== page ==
Philosophical Quarterly 50 (201):494-498 (2000)
Abstract: I offer a new approach to the increasingly convoluted debate between the A- and B-theories of time, the ‘tensed’ and ‘tenseless’ theories. It is often assumed that the B-theory faces more difficulties than the A-theory in explaining the apparently tensed features of temporal experience. I argue that the A-theory cannot explain these features at all, because on any physicalist or supervenience theory of the mind, in which the nature of experience is fixed by the physical state of the world, the tensed properties of time posited by the A-theory could play no role in shaping temporal experience. It follows that the A-theory is false; even a priori arguments for it fail, because they still require the tensed vocabulary which is used to describe temporal experience.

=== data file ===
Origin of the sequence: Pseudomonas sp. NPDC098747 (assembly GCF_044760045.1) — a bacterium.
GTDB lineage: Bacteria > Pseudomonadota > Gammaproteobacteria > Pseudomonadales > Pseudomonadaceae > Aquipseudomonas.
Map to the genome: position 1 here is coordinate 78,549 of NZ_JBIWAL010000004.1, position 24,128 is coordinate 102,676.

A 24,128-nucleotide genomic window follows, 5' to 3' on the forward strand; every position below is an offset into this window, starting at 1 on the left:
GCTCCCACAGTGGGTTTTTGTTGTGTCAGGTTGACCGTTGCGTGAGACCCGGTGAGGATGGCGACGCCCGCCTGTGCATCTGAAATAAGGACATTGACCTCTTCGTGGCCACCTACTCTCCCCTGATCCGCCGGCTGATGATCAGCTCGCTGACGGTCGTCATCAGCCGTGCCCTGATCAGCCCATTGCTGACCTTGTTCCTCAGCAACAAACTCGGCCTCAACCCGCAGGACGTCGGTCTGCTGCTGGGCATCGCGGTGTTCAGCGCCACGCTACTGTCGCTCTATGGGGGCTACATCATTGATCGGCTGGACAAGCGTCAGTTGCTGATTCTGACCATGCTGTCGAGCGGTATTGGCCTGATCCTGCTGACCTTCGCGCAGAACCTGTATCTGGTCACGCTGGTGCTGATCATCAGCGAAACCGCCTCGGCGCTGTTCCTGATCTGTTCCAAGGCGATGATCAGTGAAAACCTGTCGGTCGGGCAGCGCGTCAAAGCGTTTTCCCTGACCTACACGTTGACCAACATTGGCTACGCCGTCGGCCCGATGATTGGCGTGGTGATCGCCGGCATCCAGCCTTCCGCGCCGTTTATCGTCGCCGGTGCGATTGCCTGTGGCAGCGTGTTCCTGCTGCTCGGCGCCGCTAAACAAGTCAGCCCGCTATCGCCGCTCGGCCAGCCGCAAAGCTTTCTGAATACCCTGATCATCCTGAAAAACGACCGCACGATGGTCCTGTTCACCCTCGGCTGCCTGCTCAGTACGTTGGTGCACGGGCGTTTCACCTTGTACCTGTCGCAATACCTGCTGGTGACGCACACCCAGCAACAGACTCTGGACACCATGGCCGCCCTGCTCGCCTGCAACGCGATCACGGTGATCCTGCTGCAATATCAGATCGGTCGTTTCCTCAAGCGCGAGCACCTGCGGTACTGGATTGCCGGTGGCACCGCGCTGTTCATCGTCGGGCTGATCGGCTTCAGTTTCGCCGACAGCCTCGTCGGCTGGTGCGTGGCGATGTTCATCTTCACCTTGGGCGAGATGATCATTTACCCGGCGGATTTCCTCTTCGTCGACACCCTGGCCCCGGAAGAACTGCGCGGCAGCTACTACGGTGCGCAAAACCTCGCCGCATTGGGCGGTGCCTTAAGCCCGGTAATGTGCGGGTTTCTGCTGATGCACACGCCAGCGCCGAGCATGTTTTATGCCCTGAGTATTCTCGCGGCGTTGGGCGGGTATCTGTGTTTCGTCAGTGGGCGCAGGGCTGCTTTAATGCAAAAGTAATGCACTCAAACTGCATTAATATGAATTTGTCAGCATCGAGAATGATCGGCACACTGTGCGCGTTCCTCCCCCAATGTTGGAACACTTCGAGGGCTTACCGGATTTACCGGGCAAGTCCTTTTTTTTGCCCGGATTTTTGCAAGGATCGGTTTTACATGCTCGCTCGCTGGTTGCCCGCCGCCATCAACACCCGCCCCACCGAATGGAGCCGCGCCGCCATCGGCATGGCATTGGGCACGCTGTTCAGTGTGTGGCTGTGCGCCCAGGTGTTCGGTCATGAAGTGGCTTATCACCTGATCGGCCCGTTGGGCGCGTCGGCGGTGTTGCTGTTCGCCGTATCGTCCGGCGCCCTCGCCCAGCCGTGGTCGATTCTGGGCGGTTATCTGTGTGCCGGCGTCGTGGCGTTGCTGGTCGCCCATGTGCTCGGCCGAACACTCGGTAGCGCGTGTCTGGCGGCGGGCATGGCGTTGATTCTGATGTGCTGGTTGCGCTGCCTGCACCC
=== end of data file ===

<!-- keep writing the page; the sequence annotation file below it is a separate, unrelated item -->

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Is Our Naïve Theory of Time Dynamical?Andrew J. Latham, Kristie Miller & James Norton - 2021 - Synthese 198 (5):4251-4271.
Why Does Time Seem to Pass?Simon Prosser - 2012 - Philosophy and Phenomenological Research 85 (1):92-116.
Presentism, Eternalism, and the Growing Block.Kristie Miller - 2013 - In Heather Dyke & Adrian Bardon (eds.), A Companion to the Philosophy of Time. Wiley-Blackwell. pp. 345-364.
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